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Automatic Chessboard Lets Online Players Move The Pieces

Playing chess online is all well and good, and opens up a whole world of competitors that would otherwise be unavailable in one’s local area. But there’s something to be …read more

Playing chess online is all well and good, and opens up a whole world of competitors that would otherwise be unavailable in one’s local area. But there’s something to be said for playing over the board, which comes up often enough for many players that they refer to it with the acronym OTB. [Carlos] built an automatic chessboard by the name of Phantom, intending to bridge the disparate worlds of chess, from cyberspace to meatspace.
The Phantom board in action.
The basic idea is a chessboard that a player can use in the typical way, moving the pieces on the board as normal. The opposing pieces are then moved automatically to reflect an opposing player’s moves as received from an online chess server.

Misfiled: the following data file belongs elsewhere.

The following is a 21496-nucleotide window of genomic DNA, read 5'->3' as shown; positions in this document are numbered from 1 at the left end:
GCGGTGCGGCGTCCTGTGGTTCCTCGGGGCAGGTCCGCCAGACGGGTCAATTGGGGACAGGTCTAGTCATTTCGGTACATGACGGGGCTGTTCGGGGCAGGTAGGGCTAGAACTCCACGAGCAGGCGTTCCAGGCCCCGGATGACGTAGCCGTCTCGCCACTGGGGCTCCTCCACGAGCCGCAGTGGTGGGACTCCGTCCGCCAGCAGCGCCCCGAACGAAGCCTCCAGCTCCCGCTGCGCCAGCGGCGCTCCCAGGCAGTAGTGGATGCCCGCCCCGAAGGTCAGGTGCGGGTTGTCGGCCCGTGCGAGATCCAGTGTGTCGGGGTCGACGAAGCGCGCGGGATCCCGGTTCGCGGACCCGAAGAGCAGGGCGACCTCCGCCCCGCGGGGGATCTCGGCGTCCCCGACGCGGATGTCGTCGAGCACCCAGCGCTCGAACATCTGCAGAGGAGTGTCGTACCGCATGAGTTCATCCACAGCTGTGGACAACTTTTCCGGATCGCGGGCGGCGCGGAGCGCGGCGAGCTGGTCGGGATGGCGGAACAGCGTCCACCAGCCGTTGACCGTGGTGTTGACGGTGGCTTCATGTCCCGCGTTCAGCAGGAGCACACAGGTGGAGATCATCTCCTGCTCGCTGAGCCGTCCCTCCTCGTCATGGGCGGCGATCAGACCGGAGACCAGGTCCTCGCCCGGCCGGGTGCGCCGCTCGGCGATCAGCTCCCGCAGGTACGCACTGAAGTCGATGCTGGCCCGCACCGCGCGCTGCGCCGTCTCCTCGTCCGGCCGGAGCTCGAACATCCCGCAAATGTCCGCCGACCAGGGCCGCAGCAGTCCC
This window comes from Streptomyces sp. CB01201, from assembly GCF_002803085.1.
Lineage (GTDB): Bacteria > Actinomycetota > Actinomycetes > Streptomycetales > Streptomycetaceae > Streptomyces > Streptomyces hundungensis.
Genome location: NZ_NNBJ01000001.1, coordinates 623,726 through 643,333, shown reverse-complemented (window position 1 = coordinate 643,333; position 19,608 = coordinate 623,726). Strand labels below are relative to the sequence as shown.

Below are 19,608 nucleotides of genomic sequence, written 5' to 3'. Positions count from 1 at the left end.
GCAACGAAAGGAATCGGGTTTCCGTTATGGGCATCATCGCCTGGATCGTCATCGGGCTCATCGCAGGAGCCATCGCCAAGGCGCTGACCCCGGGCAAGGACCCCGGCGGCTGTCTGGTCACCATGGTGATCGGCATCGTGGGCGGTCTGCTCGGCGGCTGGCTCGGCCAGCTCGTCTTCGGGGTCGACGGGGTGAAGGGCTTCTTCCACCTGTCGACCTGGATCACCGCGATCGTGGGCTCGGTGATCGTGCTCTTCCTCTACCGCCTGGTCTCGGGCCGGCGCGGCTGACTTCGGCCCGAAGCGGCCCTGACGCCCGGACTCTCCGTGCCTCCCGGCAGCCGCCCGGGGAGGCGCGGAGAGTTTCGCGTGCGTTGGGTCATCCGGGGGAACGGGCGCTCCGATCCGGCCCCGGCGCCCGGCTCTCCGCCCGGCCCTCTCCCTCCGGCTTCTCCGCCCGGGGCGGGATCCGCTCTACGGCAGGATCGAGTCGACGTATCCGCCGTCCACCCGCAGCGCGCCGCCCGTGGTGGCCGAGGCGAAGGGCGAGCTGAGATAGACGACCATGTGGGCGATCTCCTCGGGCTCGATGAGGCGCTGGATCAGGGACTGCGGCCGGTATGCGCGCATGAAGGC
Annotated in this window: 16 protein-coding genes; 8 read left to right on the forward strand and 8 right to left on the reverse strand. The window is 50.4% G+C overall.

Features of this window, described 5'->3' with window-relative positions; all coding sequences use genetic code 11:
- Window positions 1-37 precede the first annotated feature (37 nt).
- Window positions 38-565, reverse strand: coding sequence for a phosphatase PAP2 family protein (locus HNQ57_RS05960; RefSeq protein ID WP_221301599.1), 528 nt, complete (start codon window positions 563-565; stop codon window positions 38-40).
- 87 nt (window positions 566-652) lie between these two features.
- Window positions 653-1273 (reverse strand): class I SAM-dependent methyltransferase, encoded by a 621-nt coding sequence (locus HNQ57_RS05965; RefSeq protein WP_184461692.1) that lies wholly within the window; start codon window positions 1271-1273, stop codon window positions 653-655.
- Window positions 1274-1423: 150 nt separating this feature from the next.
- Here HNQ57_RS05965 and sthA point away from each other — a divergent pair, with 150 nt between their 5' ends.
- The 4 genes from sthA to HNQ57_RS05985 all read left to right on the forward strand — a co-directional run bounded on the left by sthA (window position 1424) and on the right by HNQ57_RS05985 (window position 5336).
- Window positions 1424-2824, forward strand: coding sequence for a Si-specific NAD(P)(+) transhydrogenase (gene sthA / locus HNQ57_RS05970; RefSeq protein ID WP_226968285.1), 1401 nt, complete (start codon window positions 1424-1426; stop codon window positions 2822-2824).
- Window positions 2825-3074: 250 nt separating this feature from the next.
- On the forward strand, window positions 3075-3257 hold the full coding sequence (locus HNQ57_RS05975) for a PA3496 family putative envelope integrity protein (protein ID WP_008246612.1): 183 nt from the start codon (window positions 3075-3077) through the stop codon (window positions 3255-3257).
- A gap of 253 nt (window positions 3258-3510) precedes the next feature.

The board outwardly appears normal, with little to suggest anything is amiss. Only the metallic gleam at the base of each piece gives the game away. Pieces are moved by a SCARA arm hidden inside the board, which uses a magnet to drag them around from position to position. It’s quite something to watch the pieces glide around as if by magic, even more so when one is dragged off the board in a combat situation.
As for the control system, an Arduino Nano 33 IoT handles online connectivity to fetch game data from the Lichess chess server, while an ESP32 is responsible for all the motors, and a regular Arduino Nano scans a matrix of Hall effect sensors responsible for locating pieces on the board.
The system allows for seamless play, detecting when pieces are moved by the player via the Hall effect sensors, and reporting back to the chess server online. Similarly, when the game state is updated, the SCARA arm steps in to move the relevant pieces reflecting the moves of the distant player.
It’s a fun project, and one that will surely light up the many chessheads in the Hackaday community. We’ve seen other automated chess builds before too, like Trap Chess, in which pieces can suddenly fall from the board at any time. Video after the break.

 
 

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